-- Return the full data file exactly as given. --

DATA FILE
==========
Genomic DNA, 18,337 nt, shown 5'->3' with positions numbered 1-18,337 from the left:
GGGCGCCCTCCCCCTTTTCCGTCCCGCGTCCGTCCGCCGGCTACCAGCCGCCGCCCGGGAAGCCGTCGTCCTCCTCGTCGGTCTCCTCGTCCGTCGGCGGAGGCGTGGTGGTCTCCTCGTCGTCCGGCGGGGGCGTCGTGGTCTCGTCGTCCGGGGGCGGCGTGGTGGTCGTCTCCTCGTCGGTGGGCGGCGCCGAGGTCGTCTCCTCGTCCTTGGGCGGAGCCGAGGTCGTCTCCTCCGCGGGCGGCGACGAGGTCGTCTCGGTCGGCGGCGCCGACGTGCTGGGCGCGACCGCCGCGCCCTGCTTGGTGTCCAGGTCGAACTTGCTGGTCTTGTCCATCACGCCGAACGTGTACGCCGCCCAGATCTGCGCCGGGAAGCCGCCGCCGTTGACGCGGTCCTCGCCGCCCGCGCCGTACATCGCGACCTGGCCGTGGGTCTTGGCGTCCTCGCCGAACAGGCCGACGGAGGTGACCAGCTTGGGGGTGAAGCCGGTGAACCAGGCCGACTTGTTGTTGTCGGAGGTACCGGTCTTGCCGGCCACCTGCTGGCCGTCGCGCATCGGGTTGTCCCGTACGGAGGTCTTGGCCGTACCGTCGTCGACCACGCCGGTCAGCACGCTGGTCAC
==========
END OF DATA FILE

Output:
Genomic DNA, 18,337 nt, shown 5'->3' with positions numbered 1-18,337 from the left:
GGGCGCCCTCCCCCTTTTCCGTCCCGCGTCCGTCCGCCGGCTACCAGCCGCCGCCCGGGAAGCCGTCGTCCTCCTCGTCGGTCTCCTCGTCCGTCGGCGGAGGCGTGGTGGTCTCCTCGTCGTCCGGCGGGGGCGTCGTGGTCTCGTCGTCCGGGGGCGGCGTGGTGGTCGTCTCCTCGTCGGTGGGCGGCGCCGAGGTCGTCTCCTCGTCCTTGGGCGGAGCCGAGGTCGTCTCCTCCGCGGGCGGCGACGAGGTCGTCTCGGTCGGCGGCGCCGACGTGCTGGGCGCGACCGCCGCGCCCTGCTTGGTGTCCAGGTCGAACTTGCTGGTCTTGTCCATCACGCCGAACGTGTACGCCGCCCAGATCTGCGCCGGGAAGCCGCCGCCGTTGACGCGGTCCTCGCCGCCCGCGCCGTACATCGCGACCTGGCCGTGGGTCTTGGCGTCCTCGCCGAACAGGCCGACGGAGGTGACCAGCTTGGGGGTGAAGCCGGTGAACCAGGCCGACTTGTTGTTGTCGGAGGTACCGGTCTTGCCGGCCACCTGCTGGCCGTCGCGCATCGGGTTGTCCCGTACGGAGGTCTTGGCCGTACCGTCGTCGACCACGCCGGTCAGCACGCTGGTCAC